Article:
The show mirrors So and V with strong adult humour along with Graham's monologue at the beginning of the show and often a musical guest to play out over the credits. Although the rude objects in "Graham's drawer" did not survive, the phone calls and hidden camera surprises have. These surprises are sometimes based around the guests, such as Sarah Beeny's dating website, a TARDIS on the South Bank when David Tennant appeared and a wine-tasting group drinking Gérard Depardieu's wine whilst he was on the show. Some of the surprises, such as the wine-tasting, have been arranged through ideas submitted by viewers, stating where they will be when the show is recorded.
At the end of the show, after any band or artist performance, an extra 5 minute section of the show was recorded, known as the "Cooldown". This section was seen in an extended weekend repeat, called Graham Norton Uncut, and was also made available as a downloadable podcast. As well as showing the "Cooldown", it also included previously unseen parts from the original episode. This section often involved the audience, such as guessing an audience member's partner and playing mass charades.
After Graham's short monologue, he always introduced two guests. If there was a third guest, they were usually introduced later in the show. If the two guests are connected in some way (for example, Dustin Hoffman and his wife), they were the only ones introduced at the start. If musical guests were involved in the show, one of several things happened. Some performers, such as Enrique Iglesias, were on stage from the very beginning. Others, such as Gareth Gates came on stage about 5 to 7 minutes before their performance for a short interview. Also, some musical guests only performed during the end credits and participated in the Cooldown section of the programme. However, all bands performed during the credits and were interviewed in the Cooldown segment.
Once the show moved to BBC One, it moved to Monday nights, and the guest list increased to three or occasionally four people, with an accompanying reduction in Norton's signature pieces. A typical show consisted of one big celebrity name, a comedian sitting in the aforementioned comedy chair and a well-known musical personality who would all be introduced after the monologue. Sometimes three guests are introduced at the top of the show with the musical guest brought in about 10 to 15 minutes before the end of the show.
Unlike the BBC Two show, the BBC One show does not end with the musical performance, but with a new audience participation segment called That's All We've Got Time For, where audience members sit in the famous red chair and begin to tell a humorous story. Graham and his guests listen to the stories and if Graham gets bored, he – or occasionally a guest – pulls the lever and the chair falls backwards, dumping the speaker from it. The red chair segment was inspired by comedian Ronnie Corbett's longwinded armchair monologues.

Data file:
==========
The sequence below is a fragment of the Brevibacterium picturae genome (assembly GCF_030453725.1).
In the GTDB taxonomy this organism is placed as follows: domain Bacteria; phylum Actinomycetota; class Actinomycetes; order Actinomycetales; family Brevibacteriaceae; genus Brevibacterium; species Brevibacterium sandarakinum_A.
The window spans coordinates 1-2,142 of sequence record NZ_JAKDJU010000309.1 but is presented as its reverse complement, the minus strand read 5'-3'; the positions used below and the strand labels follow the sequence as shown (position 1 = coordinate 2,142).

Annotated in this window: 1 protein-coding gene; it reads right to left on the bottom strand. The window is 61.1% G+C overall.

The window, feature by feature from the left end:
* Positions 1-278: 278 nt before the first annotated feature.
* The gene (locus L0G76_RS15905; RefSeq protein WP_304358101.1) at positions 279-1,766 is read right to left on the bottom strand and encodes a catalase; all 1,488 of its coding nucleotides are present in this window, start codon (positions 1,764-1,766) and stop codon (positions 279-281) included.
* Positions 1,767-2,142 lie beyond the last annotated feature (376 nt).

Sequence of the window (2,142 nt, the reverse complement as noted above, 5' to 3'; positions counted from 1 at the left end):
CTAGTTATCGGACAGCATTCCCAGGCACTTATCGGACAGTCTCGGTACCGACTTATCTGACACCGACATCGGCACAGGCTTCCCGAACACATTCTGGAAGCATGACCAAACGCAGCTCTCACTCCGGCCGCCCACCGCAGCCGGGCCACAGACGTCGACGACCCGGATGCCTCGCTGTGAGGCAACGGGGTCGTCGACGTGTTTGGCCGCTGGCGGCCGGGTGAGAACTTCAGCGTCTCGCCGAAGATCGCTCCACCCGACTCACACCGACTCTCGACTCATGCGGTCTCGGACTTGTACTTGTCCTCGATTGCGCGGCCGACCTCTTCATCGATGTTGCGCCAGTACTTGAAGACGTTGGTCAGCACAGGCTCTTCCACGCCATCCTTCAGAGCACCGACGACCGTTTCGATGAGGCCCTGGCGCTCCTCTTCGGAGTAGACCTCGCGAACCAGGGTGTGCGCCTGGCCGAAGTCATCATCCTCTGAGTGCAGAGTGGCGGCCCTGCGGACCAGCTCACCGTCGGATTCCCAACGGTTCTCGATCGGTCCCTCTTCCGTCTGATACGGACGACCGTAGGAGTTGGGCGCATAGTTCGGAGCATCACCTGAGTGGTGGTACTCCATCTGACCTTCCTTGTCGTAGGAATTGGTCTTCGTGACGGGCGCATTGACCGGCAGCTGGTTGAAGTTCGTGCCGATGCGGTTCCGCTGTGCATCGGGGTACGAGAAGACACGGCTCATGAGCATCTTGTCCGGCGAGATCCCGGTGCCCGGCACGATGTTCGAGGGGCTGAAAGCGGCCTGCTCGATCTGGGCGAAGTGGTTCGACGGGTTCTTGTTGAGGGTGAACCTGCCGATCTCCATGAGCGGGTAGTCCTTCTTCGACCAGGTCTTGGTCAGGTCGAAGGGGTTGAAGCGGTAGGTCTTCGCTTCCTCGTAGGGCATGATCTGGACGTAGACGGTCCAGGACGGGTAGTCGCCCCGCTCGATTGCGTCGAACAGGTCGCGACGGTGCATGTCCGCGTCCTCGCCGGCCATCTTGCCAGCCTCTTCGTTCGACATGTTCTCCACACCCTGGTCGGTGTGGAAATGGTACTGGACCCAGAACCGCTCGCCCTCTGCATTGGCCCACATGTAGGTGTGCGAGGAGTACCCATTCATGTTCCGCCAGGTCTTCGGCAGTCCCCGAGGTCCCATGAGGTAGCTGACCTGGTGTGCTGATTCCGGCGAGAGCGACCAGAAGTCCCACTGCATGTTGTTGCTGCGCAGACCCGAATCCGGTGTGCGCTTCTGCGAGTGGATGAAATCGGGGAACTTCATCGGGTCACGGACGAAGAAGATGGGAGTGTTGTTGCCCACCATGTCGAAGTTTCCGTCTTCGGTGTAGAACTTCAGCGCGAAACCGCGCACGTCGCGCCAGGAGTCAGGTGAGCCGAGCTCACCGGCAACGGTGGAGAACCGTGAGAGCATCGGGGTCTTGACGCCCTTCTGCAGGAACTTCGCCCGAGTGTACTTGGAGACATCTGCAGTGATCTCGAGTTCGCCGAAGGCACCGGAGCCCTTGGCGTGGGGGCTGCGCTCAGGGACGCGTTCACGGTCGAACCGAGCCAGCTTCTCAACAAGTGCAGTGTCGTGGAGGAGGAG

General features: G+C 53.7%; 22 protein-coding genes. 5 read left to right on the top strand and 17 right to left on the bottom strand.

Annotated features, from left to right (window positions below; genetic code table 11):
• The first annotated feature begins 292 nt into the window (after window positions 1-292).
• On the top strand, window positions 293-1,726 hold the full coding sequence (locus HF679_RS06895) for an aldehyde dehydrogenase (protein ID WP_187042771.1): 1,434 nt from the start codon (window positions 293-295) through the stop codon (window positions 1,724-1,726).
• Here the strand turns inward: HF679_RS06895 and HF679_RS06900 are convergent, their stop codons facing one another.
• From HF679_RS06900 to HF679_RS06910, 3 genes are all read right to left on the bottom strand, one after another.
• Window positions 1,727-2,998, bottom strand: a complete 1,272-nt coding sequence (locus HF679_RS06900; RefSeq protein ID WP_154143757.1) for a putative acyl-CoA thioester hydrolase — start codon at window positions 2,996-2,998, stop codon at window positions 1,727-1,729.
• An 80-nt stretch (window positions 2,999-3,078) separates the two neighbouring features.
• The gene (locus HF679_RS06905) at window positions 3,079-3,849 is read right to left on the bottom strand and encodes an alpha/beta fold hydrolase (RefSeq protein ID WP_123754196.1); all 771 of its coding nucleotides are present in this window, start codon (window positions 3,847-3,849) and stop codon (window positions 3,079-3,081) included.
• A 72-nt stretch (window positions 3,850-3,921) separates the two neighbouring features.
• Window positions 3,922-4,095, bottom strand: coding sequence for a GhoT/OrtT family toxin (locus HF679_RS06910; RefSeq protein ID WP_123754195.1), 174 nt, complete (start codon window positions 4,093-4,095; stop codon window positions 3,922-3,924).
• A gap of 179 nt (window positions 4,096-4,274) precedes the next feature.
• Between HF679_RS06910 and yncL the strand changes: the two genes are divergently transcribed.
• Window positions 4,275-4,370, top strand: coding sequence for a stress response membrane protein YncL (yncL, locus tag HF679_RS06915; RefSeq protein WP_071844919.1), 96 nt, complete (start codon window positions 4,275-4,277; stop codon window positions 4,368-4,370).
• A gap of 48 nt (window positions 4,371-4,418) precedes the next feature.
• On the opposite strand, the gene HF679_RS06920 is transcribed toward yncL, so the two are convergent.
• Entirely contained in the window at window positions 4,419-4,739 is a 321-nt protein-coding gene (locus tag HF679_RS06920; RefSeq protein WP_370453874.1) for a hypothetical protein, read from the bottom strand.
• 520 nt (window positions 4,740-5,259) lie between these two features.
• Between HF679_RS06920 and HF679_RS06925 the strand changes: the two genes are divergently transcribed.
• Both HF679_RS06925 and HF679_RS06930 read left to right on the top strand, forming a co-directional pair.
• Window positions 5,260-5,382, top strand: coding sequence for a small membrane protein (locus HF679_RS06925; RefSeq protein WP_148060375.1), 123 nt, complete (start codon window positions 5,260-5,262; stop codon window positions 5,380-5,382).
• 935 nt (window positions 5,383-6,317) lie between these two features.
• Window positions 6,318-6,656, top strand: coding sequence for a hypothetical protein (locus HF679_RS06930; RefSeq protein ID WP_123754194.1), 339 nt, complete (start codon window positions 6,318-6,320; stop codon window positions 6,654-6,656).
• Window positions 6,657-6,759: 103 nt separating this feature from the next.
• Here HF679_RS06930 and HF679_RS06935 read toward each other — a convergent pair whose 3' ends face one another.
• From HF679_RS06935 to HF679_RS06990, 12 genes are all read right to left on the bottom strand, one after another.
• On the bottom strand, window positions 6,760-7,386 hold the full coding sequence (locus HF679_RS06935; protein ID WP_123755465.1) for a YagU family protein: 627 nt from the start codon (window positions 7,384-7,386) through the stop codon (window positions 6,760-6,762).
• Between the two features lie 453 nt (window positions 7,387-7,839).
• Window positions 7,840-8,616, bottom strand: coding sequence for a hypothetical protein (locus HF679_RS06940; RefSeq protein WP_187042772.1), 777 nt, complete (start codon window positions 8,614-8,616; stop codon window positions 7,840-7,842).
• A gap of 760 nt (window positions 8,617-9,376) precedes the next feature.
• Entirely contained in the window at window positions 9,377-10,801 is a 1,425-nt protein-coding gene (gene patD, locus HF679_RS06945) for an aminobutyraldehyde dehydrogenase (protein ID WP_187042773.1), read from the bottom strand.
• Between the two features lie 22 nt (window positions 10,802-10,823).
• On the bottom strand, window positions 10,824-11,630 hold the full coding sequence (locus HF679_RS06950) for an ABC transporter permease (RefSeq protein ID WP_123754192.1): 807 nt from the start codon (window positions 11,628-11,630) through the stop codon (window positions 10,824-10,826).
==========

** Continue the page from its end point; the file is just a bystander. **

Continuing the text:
The first series began at 10pm on 22 February 2007 on BBC Two and was originally slated to end on 24 May 2007 after 13 episodes. However, the series proved such a hit that it was extended for an additional six episodes. A 12-week second series began on 11 October 2007, and culminated with a Boxing Day special and New Year's compilation from previous episodes.
The show made its North American premiere on BBC America on 2 June 2007, one week after what was supposed to be the final episode of Series 1 (before its extension).
Series 2 premiered on BBC America on 20 October 2007. Unlike the previous series, each episode premiered in the United States only 9 days after the initial UK broadcast. However, the final three episodes were broadcast in reverse order (with Episode 12 being shown on BBC America a few days earlier than on BBC Two. The same thing occurred in Series 4 with the Christmas special airing on BBC America 10 days before the BBC Two broadcast.
Series 3 began its run on 17 April 2008. For series 3, the "Cooldown" segment had been dropped, and the show was just the full uncut 45-minute version of the show. The show was originally recorded in studio 2 at The London Studios, but moved to studio 1, due to the slot of The Paul O'Grady Show and the high audience numbers.